Jetmore Kansas Power Plant – Inoperable

February 12, 2014

Public Notice

RE: Jetmore Power Plant – Inoperable

The following information was released in the Jetmore Republican on 02/11/14.  In an attempt to guarantee that all residents have been made aware of the current situation, this same notice is being mailed to each customer.  The City strongly believes that mailing this information out, in addition to the newspaper, is necessary so as to give all citizens a chance to prepare in case of an emergency.  If you are aware of anyone who does not receive this letter and does not receive the newspaper, please pass this information on to them.

Dear Jetmore Citizen and Electric Utility Customer,

The Jetmore City Council met in regular session Thursday, February 6, 2014 and voted that the Jetmore Power Plant be taken out of service indefinitely.  Therefore the public must be aware that in case of a power outage by either the single 69kV transmission line coming to town or the Jetmore Substation, power will not be restored until repairs are made to either the line or substation.  In case of a power outage all necessary steps will be taken to restore power immediately, but the Power Plant will not be operated thus outages could be prolonged.

Starting back in November of 2013, the City hired the services of two third-party agencies called Exline, Inc. and Mid-States Energy, both promoted as experts in their field by the Kansas Municipal Utilities (KMU), to come and perform a detailed analysis of the condition of the Power Plant.  Both reports came back strongly indicating that due to the state of disrepair in the plant, the engines and control systems are no longer safe for operation and should therefore not be operated until repairs occur and/or replacements are obtained.  The danger is that to city employees and other city assets.  In their report given to the City, Exline says of Engine #5:

This unit has crankshaft alignment issues caused by a deteriorating foundation and bedframe misalignment.  The crankshaft web deflection is .0075” at the #8 web.  The industry standard for a crankshaft of this size, is a web deflection that does not exceed .002.  When the unit is running, this crankshaft web is opening and closing (bending) .0075” with every revolution of the crankshaft.  Continued operation of the unit in this condition WILL result in crankshaft failure. In the event of such a failure there is no guarantee that all the rotating parts would stay contained inside the engine.”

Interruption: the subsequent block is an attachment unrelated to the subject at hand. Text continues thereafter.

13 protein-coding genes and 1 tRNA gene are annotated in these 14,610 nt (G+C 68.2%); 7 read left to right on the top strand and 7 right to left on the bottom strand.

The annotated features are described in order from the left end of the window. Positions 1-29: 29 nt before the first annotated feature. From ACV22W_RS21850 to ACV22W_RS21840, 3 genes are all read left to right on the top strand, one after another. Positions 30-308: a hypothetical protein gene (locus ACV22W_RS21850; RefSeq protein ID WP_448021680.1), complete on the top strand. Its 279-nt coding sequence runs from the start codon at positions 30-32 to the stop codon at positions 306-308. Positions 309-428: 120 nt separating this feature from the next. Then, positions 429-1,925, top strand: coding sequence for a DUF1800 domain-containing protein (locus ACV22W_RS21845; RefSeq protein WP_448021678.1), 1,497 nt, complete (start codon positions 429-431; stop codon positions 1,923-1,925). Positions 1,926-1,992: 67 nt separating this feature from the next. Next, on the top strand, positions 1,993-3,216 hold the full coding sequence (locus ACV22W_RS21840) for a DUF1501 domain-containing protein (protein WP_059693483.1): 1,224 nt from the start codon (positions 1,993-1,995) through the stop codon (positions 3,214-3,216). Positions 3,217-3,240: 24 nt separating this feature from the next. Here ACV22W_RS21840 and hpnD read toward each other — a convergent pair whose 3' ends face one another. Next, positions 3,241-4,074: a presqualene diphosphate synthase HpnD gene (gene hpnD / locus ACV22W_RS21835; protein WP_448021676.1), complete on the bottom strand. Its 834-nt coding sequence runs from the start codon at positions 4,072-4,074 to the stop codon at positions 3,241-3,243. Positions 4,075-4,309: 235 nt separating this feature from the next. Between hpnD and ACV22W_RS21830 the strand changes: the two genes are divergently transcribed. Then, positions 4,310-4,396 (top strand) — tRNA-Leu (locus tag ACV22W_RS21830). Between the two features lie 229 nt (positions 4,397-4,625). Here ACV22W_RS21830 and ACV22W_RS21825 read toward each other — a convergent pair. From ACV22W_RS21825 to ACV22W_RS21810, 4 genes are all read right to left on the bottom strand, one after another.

Similar notes were taken of Engine #2.  The overall costs that the City has been given thus far by both companies to make necessary repairs and corrections to Engines #1, #2, and #5 result to the amount of approximately $1.5 million to $2 million.  The total cost would of course not be known until the engines could be completely dismantled and each item examined during repairs and overhaul.  Items that must be repaired, replaced, or spent on include rod bearings, main bearings, rings, heads, foundation, control panels, breakers, crankshafts, Rice Neshap compliancy, etc.  The list is unfortunately lengthy.

Due to the hazards present, the City Administrator made the recommendation to the Council that the Power Plant be taken out of service.  The risk to employee safety is too great and the city cannot knowingly place employees in to harms way by running the engines in their current condition.

While trying to understand why the engines came in to this condition is an endeavor of futility as it does not solve the problem, the public have the right to know the facts.  The Jetmore Power Plant has seven engines numbered 1-7.  Two engines are inoperable, two additional engines have not been operated in a nearly a decade or more making their reliability and safe use unknown and at best questionable, leaving engines #1, #2, and #5 which have been used primarily to feed the town during outages over the past 30 years.  According to vintage details, the newest engine in the plant is 60+ years old.

Starting in 1979, the City of Jetmore entered in to an agreement to purchase power wholesale off of the transmission network.  This meant that the Power Plant no longer needed to be operated continuously.  Starting in the early 1980s, the City began to reduce the number of full time staff and shifts in the plant.  Over time, running the plant became less of an occurrence to the point today where the engines are only operated once or twice a year.  Subsequently, the engines have seen 30 years of maintenance becoming less and less frequent.  When one considers the age, the difficulty to find parts, the wear and tear, and the years of non-routine maintenance, it becomes clear that serious issues will arise.  The City of Jetmore must now unfortunately face the product of these factors.

The City Council, working with the City Administrator, is considering all options in regards to repairs and replacement.  Nothing can be done over night as the lead time for even purchasing and installing a new or used engine is measured in months if not years.  All necessary steps to handle a crisis are being taken by the City Staff.  Efforts to reach out to the County Emergency Manager, Kansas Mutual Aid (KSMAP), fellow cities, and other resources are occurring.  While the City has been fortunate to have immediate recovery following a power outage in the past, such a scenario is unlikely for future power outages.

The City of Jetmore apologizes for the inconvenience that this will bring.  Please be rest-assured that the problem is being worked on as quickly and efficiently as possible.  If you have any questions, please contact the City Administrator at the Jetmore City Office.


Grayson Path

City Administrator